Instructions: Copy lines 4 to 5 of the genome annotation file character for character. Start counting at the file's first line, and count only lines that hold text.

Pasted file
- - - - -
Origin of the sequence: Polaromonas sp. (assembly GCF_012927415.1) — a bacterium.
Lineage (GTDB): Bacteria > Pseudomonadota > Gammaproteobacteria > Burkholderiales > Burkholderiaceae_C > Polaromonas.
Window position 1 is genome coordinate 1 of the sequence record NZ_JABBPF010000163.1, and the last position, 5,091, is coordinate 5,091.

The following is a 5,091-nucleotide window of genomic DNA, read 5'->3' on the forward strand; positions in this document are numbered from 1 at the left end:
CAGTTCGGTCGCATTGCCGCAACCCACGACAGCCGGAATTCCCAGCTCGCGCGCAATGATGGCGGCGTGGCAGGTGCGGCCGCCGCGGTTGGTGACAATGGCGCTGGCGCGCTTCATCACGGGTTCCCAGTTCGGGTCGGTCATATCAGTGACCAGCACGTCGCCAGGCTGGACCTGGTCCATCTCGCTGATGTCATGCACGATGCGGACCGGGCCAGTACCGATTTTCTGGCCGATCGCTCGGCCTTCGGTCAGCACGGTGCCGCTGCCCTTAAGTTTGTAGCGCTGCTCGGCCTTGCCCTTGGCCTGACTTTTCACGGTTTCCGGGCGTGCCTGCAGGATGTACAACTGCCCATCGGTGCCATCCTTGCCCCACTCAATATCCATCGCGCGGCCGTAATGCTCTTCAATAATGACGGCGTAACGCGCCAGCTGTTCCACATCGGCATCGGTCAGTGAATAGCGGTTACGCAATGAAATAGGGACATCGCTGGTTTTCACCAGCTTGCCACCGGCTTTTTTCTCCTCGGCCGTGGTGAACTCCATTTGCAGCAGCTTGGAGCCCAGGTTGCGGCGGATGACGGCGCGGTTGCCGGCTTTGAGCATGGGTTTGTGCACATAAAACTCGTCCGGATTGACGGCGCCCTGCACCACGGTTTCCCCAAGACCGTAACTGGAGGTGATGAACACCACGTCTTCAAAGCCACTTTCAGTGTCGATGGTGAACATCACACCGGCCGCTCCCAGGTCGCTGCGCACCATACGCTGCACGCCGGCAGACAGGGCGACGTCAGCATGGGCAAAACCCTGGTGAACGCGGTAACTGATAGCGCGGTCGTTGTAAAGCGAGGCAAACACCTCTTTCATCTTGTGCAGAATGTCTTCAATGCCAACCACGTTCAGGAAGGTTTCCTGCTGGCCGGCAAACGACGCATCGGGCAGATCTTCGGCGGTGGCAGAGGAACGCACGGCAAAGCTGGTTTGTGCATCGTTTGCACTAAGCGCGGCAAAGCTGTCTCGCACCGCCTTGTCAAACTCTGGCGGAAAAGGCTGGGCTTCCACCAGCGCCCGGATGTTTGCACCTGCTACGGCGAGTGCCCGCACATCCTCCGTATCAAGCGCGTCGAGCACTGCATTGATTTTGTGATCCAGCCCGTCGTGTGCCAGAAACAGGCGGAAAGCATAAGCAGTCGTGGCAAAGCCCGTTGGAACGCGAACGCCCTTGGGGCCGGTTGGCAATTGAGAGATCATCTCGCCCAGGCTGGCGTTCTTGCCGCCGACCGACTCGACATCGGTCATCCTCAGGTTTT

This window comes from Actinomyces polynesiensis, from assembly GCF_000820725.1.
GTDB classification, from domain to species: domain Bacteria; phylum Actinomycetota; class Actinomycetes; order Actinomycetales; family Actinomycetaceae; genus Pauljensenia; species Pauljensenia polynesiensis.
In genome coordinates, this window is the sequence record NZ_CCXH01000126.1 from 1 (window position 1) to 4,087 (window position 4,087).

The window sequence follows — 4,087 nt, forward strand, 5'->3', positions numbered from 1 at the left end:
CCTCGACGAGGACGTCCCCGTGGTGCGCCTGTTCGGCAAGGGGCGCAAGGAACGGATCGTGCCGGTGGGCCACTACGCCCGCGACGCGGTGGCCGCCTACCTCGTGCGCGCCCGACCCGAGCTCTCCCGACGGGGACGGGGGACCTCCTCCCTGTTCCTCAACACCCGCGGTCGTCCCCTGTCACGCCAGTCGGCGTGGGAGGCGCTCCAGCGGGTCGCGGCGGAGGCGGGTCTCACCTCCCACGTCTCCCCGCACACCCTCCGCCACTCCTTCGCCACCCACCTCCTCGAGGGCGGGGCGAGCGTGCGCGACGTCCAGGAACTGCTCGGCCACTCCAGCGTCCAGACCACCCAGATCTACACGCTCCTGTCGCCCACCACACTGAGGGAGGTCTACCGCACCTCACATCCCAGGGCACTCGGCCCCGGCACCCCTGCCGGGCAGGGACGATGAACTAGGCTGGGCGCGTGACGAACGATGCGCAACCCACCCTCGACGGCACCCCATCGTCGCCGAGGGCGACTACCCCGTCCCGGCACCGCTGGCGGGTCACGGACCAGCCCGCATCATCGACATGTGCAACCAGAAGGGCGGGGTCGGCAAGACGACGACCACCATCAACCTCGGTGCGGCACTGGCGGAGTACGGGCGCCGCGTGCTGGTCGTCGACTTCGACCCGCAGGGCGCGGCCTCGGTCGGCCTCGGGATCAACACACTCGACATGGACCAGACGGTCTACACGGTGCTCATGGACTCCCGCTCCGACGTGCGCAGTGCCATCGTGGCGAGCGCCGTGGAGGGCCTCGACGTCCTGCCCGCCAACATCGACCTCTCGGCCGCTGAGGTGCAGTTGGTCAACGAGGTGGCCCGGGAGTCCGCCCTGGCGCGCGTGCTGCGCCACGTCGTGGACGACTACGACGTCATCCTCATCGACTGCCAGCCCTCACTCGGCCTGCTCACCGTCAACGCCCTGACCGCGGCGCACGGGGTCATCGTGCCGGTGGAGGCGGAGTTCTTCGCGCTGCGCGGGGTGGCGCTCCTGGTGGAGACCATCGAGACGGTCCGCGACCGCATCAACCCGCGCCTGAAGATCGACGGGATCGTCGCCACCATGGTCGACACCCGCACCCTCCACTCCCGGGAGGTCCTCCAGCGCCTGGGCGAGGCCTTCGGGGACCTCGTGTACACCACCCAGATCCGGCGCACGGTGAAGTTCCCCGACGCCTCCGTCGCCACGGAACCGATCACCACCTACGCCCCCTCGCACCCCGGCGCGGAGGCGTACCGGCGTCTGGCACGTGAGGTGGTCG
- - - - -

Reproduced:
The following is a 5,091-nucleotide window of genomic DNA, read 5'->3' on the forward strand; positions in this document are numbered from 1 at the left end:
CAGTTCGGTCGCATTGCCGCAACCCACGACAGCCGGAATTCCCAGCTCGCGCGCAATGATGGCGGCGTGGCAGGTGCGGCCGCCGCGGTTGGTGACAATGGCGCTGGCGCGCTTCATCACGGGTTCCCAGTTCGGGTCGGTCATATCAGTGACCAGCACGTCGCCAGGCTGGACCTGGTCCATCTCGCTGATGTCATGCACGATGCGGACCGGGCCAGTACCGATTTTCTGGCCGATCGCTCGGCCTTCGGTCAGCACGGTGCCGCTGCCCTTAAGTTTGTAGCGCTGCTCGGCCTTGCCCTTGGCCTGACTTTTCACGGTTTCCGGGCGTGCCTGCAGGATGTACAACTGCCCATCGGTGCCATCCTTGCCCCACTCAATATCCATCGCGCGGCCGTAATGCTCTTCAATAATGACGGCGTAACGCGCCAGCTGTTCCACATCGGCATCGGTCAGTGAATAGCGGTTACGCAATGAAATAGGGACATCGCTGGTTTTCACCAGCTTGCCACCGGCTTTTTTCTCCTCGGCCGTGGTGAACTCCATTTGCAGCAGCTTGGAGCCCAGGTTGCGGCGGATGACGGCGCGGTTGCCGGCTTTGAGCATGGGTTTGTGCACATAAAACTCGTCCGGATTGACGGCGCCCTGCACCACGGTTTCCCCAAGACCGTAACTGGAGGTGATGAACACCACGTCTTCAAAGCCACTTTCAGTGTCGATGGTGAACATCACACCGGCCGCTCCCAGGTCGCTGCGCACCATACGCTGCACGCCGGCAGACAGGGCGACGTCAGCATGGGCAAAACCCTGGTGAACGCGGTAACTGATAGCGCGGTCGTTGTAAAGCGAGGCAAACACCTCTTTCATCTTGTGCAGAATGTCTTCAATGCCAACCACGTTCAGGAAGGTTTCCTGCTGGCCGGCAAACGACGCATCGGGCAGATCTTCGGCGGTGGCAGAGGAACGCACGGCAAAGCTGGTTTGTGCATCGTTTGCACTAAGCGCGGCAAAGCTGTCTCGCACCGCCTTGTCAAACTCTGGCGGAAAAGGCTGGGCTTCCACCAGCGCCCGGATGTTTGCACCTGCTACGGCGAGTGCCCGCACATCCTCCGTATCAAGCGCGTCGAGCACTGCATTGATTTTGTGATCCAGCCCGTCGTGTGCCAGAAACAGGCGGAAAGCATAAGCAGTCGTGGCAAAGCCCGTTGGAACGCGAACGCCCTTGGGGCCGGTTGGCAATTGAGAGATCATCTCGCCCAGGCTGGCGTTCTTGCCGCCGACCGACTCGACATCGGTCATCCTCAGGTTTT